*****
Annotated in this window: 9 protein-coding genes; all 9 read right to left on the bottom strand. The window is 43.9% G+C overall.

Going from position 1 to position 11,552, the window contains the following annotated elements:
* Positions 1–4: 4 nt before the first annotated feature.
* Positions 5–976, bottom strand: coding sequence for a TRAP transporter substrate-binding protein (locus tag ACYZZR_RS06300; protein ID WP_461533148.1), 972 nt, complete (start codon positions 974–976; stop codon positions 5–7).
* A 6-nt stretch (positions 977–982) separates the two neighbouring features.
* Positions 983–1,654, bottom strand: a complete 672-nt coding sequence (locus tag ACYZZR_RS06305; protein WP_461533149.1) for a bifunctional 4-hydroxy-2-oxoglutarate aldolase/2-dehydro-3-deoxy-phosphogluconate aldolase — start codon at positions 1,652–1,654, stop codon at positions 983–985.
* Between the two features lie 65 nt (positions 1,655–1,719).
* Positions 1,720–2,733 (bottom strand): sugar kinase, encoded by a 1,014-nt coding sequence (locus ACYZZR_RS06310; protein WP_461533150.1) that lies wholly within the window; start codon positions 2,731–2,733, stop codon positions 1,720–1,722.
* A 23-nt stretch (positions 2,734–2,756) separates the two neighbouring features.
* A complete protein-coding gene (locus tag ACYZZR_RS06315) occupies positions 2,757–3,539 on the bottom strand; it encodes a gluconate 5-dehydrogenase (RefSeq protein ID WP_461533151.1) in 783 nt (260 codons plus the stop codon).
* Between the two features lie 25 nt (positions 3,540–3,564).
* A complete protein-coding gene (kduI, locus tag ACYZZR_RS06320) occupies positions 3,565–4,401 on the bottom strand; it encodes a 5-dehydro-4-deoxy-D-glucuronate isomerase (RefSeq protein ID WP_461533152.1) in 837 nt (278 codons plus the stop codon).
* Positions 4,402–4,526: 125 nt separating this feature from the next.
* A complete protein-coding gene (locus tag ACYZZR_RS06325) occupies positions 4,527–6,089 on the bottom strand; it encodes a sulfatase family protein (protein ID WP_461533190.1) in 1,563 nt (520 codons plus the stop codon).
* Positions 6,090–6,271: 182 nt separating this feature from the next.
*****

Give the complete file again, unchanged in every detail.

Annotated in this window: 9 protein-coding genes; all 9 read right to left on the bottom strand. The window is 43.9% G+C overall.

Going from position 1 to position 11,552, the window contains the following annotated elements:
* Positions 1–4: 4 nt before the first annotated feature.
* Positions 5–976, bottom strand: coding sequence for a TRAP transporter substrate-binding protein (locus tag ACYZZR_RS06300; protein ID WP_461533148.1), 972 nt, complete (start codon positions 974–976; stop codon positions 5–7).
* A 6-nt stretch (positions 977–982) separates the two neighbouring features.
* Positions 983–1,654, bottom strand: a complete 672-nt coding sequence (locus tag ACYZZR_RS06305; protein WP_461533149.1) for a bifunctional 4-hydroxy-2-oxoglutarate aldolase/2-dehydro-3-deoxy-phosphogluconate aldolase — start codon at positions 1,652–1,654, stop codon at positions 983–985.
* Between the two features lie 65 nt (positions 1,655–1,719).
* Positions 1,720–2,733 (bottom strand): sugar kinase, encoded by a 1,014-nt coding sequence (locus ACYZZR_RS06310; protein WP_461533150.1) that lies wholly within the window; start codon positions 2,731–2,733, stop codon positions 1,720–1,722.
* A 23-nt stretch (positions 2,734–2,756) separates the two neighbouring features.
* A complete protein-coding gene (locus tag ACYZZR_RS06315) occupies positions 2,757–3,539 on the bottom strand; it encodes a gluconate 5-dehydrogenase (RefSeq protein ID WP_461533151.1) in 783 nt (260 codons plus the stop codon).
* Between the two features lie 25 nt (positions 3,540–3,564).
* A complete protein-coding gene (kduI, locus tag ACYZZR_RS06320) occupies positions 3,565–4,401 on the bottom strand; it encodes a 5-dehydro-4-deoxy-D-glucuronate isomerase (RefSeq protein ID WP_461533152.1) in 837 nt (278 codons plus the stop codon).
* Positions 4,402–4,526: 125 nt separating this feature from the next.
* A complete protein-coding gene (locus tag ACYZZR_RS06325) occupies positions 4,527–6,089 on the bottom strand; it encodes a sulfatase family protein (protein ID WP_461533190.1) in 1,563 nt (520 codons plus the stop codon).
* Positions 6,090–6,271: 182 nt separating this feature from the next.